Holly, Hex, and Psychedelic Leaves

I’ll happily discard the blow-by-blow account this week in favor of talking about my ongoing projects:

Psychedelic Leaves is my Coursera Processing project; it’s a meditative interactive art animation.  Of course I haven’t had much time to work on this project given Summer Academy, and the web page and instructions, particularly, are a bit basic. I have until July 29 to perhaps revise…If I get a chance I might smarten up the presentation a bit, but chances are I’ll focus on Summer Academy stuff. A screenshot:


For this course we are encouraged to develop projects that extend the work done in class, exploring code demonstrated by the lecturers, so I riffed off an algorithm that was introduced as “one of the earliest computer graphics algorithms … used by John Whitney, Sr to produce a range of really famous abstract animated pieces.” (Mick Grierson). The algorithm in one of the forms it was presented to us can be tried here (I googled a line or two of the code and found that a copy was put up on openprocessing.org recently, I imagine by someone associated with this class). It creates an animation of rainbow colored circles that change as the user moves the mouse around the window:


My version has been modified extensively to use custom « leaf » inspired filled shapes rather than simple circles; to use a complex and pleasing set of colors rather than a simple set of rainbow hues; to exploit the possibilities of transparency; to allow the possibility of experimenting with layered in photos; to be accompanied by music (a choice of a Triphop inspired loop that was one of my first Logic Pro practice compositions, and one of my Bartok inspired pieces); and to allow much user interactivity via mouse and keyboard.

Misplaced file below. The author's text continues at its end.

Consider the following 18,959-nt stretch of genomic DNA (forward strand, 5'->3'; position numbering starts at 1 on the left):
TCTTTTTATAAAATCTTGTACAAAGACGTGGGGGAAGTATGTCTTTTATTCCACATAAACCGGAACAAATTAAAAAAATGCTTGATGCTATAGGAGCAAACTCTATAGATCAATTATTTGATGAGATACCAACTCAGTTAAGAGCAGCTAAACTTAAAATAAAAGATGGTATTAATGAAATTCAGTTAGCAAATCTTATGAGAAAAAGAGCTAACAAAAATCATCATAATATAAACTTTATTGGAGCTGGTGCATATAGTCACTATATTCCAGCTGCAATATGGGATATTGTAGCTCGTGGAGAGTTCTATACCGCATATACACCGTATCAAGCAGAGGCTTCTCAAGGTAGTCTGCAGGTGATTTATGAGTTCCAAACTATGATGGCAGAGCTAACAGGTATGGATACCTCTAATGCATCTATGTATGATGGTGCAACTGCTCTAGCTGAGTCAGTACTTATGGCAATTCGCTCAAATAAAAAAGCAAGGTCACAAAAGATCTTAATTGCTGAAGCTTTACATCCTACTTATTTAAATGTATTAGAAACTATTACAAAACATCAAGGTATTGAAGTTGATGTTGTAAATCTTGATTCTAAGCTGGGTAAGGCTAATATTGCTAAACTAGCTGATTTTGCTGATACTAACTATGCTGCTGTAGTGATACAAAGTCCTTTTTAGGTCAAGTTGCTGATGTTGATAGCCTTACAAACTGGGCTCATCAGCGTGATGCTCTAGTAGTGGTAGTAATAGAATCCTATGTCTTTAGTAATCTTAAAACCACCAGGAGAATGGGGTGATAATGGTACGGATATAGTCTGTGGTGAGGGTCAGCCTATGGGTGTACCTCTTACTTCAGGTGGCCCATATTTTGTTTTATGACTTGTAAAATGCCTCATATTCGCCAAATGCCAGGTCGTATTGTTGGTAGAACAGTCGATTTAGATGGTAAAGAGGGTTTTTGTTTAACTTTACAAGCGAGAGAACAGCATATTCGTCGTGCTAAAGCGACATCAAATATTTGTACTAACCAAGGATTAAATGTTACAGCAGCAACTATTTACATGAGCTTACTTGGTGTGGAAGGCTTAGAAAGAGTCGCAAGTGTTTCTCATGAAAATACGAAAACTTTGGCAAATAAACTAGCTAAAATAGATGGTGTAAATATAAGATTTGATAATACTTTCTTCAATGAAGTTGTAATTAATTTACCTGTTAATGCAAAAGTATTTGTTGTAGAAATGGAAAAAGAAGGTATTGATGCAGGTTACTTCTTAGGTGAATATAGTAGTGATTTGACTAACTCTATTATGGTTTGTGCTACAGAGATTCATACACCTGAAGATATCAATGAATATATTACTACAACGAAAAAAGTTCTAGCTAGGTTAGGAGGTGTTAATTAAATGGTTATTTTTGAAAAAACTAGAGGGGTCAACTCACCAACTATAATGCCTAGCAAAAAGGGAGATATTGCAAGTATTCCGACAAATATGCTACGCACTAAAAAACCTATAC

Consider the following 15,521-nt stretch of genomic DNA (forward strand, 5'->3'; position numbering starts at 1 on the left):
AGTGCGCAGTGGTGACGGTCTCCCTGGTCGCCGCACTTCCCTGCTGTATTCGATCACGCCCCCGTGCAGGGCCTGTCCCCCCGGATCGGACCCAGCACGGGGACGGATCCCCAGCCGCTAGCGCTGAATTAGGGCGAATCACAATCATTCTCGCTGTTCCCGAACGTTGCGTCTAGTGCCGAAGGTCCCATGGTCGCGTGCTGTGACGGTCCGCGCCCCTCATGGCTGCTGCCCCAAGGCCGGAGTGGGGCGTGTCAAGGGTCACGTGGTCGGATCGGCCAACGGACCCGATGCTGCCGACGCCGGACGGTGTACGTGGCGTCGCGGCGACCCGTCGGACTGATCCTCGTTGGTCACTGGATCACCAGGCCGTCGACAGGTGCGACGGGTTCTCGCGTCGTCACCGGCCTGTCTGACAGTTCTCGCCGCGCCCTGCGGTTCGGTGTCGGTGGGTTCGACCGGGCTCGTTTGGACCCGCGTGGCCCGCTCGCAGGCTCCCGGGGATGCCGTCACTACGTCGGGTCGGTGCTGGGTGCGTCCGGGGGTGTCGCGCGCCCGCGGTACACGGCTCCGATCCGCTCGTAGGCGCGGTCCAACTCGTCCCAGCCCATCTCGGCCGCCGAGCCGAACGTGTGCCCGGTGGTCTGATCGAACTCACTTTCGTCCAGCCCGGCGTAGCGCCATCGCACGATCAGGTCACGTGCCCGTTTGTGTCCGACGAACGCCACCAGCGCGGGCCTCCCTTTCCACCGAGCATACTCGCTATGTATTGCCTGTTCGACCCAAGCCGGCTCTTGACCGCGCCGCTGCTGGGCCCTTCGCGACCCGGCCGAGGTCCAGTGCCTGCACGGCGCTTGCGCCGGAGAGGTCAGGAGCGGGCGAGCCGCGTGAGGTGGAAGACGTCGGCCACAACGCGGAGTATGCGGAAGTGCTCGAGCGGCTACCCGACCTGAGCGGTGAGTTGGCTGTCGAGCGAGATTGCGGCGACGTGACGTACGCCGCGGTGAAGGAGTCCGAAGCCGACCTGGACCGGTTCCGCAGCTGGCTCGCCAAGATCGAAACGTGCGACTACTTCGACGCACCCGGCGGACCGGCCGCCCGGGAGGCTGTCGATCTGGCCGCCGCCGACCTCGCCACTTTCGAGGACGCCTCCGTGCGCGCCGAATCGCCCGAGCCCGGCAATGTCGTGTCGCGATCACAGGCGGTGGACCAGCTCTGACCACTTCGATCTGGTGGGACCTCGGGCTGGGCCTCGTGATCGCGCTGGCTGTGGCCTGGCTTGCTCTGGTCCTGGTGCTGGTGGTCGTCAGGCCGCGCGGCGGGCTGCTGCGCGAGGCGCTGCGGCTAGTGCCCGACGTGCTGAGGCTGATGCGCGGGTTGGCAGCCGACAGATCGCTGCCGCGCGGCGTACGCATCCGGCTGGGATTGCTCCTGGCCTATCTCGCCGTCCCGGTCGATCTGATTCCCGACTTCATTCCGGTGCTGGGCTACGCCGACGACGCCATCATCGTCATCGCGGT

Note that sound may take several seconds to work after the animation is first loaded in its website presentation, as the sound files take quite a bit of time to load. Also: one must click the mouse at least once in the image window before the keyboard key controls work.

Of the two Rails projects I am developing with my husband, Ahmed Omran, Holly is more his baby. We’ve worked together on the concept/design/CSS/Ruby-logic parts, but the lion’s share of the Rails/Javascript/jQuery coding was done by him. « Holly » is a homage/reference to the « peculiar » AI computer from the show « Red Dwarf ». Holly can answer word problem math questions like “What is 70 plus 3 multiplied by 10?” and take voice input and speak the answer as well. Next we are planning to have Holly answer questions about Ruby and Rails…

The second project is Hex, an educative game app to develop fluency in naming colors by their hex codes — a color is shown, and the user has to guess its hex value; the app tells you, in a percentage score, how well you did. The next steps I plan are: a more attractive UI; the possibility to select color sets of varying difficulties; for the user to input a set of colors (via hex codes) that she would like to practice; to have a photo mode. This one is, so far, more my baby — the code resides on my computer and was typed by me, although most of the “How do you do that in Rails?” was figured out in pair programming sessions with Ahmed.